For all the time we spend on Skype, Facetime and Google Hangouts, for all the pictures we post to Instagram and Facebook, and for all the ridiculous videos we make on our iPhones when we’re goofing around with our friends… interviewing for a job through video can still feel really awkward.
When I did my first video interview on HireArt, for a Virtual Admin position, I took three times longer than they told me the interview was likely to last. If I had to guess, I’d say I spent over an hour on the first task: recording a 2-minute video about myself.
I started off with the utmost confidence. Having answered this question well over 50 times at in-person interviews, a two-minute video on this seemed like a no-brainer. So I recorded my first attempt and eagerly pressed the “Review Video” button.
As it started to play, I was immediately embarrassed by the result. For starters, watching myself made me feel seriously physically awkward – do I really sound that nasally? does my hair look like a bird’s nest at all times? – but then I realized the problem was much more serious: Did I even buy what I was saying?
When you are sitting across from someone at an in-person interview, you feed off of their energy. You say you are a good researcher, they nod and you in turn list your projects with even more enthusiasm. You say you are passionate about journalism, they ask you what you read in the morning and you eagerly list your favorite dailies and columnists.
On video, you are your only and harshest critic. As you are recording, no one is there to egg you on in the right (or wrong) direction. Really, there is no direction at all, except wherever you want to take it.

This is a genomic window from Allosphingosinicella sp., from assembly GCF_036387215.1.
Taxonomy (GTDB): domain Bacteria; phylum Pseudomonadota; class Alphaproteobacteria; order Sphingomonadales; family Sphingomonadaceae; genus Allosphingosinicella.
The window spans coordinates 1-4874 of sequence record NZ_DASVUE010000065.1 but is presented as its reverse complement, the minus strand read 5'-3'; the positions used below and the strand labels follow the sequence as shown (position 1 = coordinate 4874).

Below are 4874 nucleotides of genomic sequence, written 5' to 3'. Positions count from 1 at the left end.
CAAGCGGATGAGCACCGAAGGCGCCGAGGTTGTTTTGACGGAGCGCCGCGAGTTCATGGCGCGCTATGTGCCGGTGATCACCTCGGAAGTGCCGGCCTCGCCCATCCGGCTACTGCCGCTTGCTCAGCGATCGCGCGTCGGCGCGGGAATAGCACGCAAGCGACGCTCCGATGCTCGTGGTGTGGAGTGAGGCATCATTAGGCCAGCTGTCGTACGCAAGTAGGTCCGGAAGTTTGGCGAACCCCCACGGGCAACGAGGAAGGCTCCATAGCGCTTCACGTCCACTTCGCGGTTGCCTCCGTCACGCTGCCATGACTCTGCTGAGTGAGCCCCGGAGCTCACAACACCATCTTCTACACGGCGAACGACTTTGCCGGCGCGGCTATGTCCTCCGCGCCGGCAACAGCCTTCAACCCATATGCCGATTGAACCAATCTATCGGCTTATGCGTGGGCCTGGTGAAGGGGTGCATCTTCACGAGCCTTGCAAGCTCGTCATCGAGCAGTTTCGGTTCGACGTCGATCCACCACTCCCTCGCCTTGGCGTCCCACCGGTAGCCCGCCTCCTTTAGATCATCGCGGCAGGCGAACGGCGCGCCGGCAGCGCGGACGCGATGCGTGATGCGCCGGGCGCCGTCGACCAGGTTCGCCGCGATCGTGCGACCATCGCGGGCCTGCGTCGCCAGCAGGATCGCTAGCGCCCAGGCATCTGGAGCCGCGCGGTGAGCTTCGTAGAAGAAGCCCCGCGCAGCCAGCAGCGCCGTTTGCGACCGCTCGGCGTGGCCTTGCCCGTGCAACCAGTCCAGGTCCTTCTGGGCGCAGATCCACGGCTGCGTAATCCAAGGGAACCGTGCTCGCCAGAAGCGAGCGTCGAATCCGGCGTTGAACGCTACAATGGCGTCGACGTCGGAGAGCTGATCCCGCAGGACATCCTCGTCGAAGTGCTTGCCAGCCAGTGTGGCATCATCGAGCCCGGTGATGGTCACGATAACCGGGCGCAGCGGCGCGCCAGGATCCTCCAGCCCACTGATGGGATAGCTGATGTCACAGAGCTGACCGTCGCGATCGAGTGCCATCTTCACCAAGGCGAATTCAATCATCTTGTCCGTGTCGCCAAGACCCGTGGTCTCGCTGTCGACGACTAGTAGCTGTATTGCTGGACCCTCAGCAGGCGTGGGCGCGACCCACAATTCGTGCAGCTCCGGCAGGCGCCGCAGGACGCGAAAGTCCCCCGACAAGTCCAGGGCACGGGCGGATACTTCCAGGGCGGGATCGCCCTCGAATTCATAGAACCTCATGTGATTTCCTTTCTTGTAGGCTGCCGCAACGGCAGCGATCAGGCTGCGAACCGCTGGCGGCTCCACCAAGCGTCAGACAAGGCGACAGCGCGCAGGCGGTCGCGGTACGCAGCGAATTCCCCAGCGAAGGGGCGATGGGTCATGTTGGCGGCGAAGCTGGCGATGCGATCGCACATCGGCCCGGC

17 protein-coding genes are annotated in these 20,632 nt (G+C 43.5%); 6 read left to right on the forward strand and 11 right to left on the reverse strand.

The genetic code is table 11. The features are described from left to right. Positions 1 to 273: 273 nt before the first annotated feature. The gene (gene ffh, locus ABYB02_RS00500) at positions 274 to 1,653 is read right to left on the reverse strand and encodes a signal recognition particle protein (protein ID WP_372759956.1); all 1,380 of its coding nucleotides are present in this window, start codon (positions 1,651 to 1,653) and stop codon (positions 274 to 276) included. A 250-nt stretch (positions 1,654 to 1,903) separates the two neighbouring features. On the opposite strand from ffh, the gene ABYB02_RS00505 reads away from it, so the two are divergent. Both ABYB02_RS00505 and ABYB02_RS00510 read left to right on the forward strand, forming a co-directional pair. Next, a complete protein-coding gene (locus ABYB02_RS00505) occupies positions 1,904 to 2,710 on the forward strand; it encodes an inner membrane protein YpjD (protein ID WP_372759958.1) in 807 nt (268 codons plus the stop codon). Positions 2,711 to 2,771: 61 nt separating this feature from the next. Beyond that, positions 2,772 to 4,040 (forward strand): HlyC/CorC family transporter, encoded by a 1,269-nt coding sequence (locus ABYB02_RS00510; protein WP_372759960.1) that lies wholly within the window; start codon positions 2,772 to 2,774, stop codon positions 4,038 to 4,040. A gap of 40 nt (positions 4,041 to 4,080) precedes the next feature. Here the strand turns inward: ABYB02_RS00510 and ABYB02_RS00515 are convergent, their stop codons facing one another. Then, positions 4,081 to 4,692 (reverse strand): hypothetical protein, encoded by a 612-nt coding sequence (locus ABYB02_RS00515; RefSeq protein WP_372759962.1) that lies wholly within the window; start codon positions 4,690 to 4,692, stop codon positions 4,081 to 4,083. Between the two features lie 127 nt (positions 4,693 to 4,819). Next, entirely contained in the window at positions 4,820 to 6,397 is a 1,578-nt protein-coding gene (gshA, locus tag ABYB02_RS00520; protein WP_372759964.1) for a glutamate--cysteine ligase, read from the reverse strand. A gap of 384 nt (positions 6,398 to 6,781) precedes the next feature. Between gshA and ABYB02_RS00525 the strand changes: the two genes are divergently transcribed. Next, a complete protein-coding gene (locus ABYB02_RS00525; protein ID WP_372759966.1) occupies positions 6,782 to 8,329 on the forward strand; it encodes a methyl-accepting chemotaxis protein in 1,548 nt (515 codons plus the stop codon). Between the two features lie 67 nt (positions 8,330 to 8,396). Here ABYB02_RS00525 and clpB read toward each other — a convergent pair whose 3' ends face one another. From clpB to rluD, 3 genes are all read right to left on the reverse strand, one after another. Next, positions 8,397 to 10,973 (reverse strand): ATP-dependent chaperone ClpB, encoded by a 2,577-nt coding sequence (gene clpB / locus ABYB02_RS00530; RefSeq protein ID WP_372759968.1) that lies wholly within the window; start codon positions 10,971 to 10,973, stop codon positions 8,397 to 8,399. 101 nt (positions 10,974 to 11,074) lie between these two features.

It took me a little while to realize this and at first, I just tried the same pitch again, with a different camera. The nasal issue was fixed (thankfully), but I still felt really disingenuous. Was I really that excited about research? I wasn’t and watching myself over and over again made it harder to lie each time.
What the HireArt experience helped me realize is that I had gotten so used to packaging and repackaging my experience and my interests to fit whatever job description, that I’d moved further and further away from a script that actually represented my real experience and interests. When faced with that reality on video, I wanted to fix it because I realized that if I landed a job on a lie, either the employer or I, or both us, would probably end up unhappy.
So perhaps after seven or eight attempts, I finally came up with a video that I thought honestly represented me. I still don’t know if I landed the job (fingers crossed), but I feel confident that if I do or don’t, it’ll be because I was or wasn’t a good fit… and I feel pretty good about that.
– By Anonymous Candidate